In this lesson, you will learn how to solve a square root equation using tables and graphs as well as how these two methods are connected. You will begin by solving using tables first. It's important to understand domain, so that you can determine the appropriate values for your table.

Let's begin with an example.

Example 1: y = √(x + 3)

How do you know what x-values are acceptable for this problem's table?

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The acceptable x-values for the table are elements of the domain of the function. How do you find the domain?

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The value under the radical sign should be positive because you cannot take the square root of a negative number. Set the expression under the radical sign equal to or greater than zero and solve. These values are your domain. Find the domain for this problem.

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Set x + 3 ≥ 0, so x ≥ -3. The domain is x ≥ -3. Complete the table below.

You can do so by substituting the values in the X column into the equation above to get the Y values. For example, substituting -3 into the equation gives you y = √(-3 + 3) = √0 = 0. Click in the empty spaces in the Y column to reveal the remaining Y values.

X Y
-3 0
-2 _______
1 _______
6 _______

Use the table to answer the following questions.

1. Can the x-values be less than -3? Why?

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No, the x values less than -3 would result in a negative value under the square root, which would be an imaginary number. Values less than -3 are not in the domain. 2. As the x-values increase, what happens to the y-values?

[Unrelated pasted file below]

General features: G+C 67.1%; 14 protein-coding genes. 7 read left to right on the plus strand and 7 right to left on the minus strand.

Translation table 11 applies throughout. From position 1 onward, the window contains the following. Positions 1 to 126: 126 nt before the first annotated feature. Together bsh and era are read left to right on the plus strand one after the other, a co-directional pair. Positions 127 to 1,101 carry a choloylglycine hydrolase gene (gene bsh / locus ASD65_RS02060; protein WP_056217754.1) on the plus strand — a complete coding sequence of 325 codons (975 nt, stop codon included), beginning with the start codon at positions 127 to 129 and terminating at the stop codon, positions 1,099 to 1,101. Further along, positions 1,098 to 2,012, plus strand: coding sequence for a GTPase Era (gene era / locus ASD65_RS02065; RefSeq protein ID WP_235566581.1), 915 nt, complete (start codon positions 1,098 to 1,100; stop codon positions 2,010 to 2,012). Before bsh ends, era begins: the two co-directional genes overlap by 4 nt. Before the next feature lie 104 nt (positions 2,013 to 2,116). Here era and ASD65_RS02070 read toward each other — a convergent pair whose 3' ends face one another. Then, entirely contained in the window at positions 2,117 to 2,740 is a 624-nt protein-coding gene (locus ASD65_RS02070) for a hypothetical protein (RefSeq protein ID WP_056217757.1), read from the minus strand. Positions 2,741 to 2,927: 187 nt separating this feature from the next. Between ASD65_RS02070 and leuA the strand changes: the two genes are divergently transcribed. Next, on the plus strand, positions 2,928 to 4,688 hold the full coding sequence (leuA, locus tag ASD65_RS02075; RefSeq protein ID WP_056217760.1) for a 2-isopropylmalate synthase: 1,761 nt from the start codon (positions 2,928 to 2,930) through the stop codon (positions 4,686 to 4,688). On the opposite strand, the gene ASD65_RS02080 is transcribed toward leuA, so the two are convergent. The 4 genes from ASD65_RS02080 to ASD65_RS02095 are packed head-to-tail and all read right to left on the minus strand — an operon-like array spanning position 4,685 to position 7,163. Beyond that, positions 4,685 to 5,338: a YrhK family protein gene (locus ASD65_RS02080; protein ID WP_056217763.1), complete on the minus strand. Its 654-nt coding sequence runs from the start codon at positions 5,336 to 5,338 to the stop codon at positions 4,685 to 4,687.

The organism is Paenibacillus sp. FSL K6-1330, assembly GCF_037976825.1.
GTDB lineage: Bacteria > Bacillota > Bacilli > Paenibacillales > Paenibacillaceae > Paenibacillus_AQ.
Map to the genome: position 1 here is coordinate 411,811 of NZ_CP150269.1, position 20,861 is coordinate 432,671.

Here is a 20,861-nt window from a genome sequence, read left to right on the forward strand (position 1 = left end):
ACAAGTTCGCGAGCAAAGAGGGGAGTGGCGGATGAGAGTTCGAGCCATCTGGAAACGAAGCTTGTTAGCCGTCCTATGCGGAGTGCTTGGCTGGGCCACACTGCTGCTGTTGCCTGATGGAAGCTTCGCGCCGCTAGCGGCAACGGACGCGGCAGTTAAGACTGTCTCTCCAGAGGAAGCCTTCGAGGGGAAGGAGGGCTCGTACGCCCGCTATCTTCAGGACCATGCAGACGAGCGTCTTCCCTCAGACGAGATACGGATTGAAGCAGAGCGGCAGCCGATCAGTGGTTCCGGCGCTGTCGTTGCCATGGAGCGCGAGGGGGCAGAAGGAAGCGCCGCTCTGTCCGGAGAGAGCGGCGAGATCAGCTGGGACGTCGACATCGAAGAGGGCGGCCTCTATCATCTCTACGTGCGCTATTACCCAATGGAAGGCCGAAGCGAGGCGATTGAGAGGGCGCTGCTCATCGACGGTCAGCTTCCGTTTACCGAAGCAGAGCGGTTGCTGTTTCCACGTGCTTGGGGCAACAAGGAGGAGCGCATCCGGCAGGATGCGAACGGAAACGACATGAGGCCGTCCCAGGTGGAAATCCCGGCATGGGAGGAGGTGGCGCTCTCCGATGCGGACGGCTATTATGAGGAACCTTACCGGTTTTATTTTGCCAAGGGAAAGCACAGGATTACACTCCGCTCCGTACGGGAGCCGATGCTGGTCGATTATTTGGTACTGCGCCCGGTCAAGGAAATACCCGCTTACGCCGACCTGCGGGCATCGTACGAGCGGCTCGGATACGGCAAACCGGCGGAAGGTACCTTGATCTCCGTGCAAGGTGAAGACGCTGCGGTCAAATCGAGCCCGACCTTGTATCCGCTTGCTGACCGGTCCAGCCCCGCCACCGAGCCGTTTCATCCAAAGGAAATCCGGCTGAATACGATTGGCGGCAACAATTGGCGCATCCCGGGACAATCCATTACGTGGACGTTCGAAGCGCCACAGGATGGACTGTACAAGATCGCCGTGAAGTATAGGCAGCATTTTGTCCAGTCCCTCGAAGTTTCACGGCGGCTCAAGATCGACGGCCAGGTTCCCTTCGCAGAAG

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As the x-values increase, the y-values also increase. Example 2: The equation y = 8√x gives y, the speed in feet per second of an object in free fall after falling x feet.

1. Which column represents the number of feet the object has fallen? (X or Y)

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The values in the X column represent the number of feet the object has fallen. 2. Which column represents speed a free falling object? (X or Y)

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The values in the Y column represent the speed of a falling object. 3. Use the table below to find the speed of an object in free fall after it has fallen 16 feet. Scroll over the table to help find the answer.

4. Use the same table to find the height of a free falling object when it has a speed of 16 ft/s.

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Using a table is one way to solve square root functions. In the next section, you will solve square root equations by using graphs.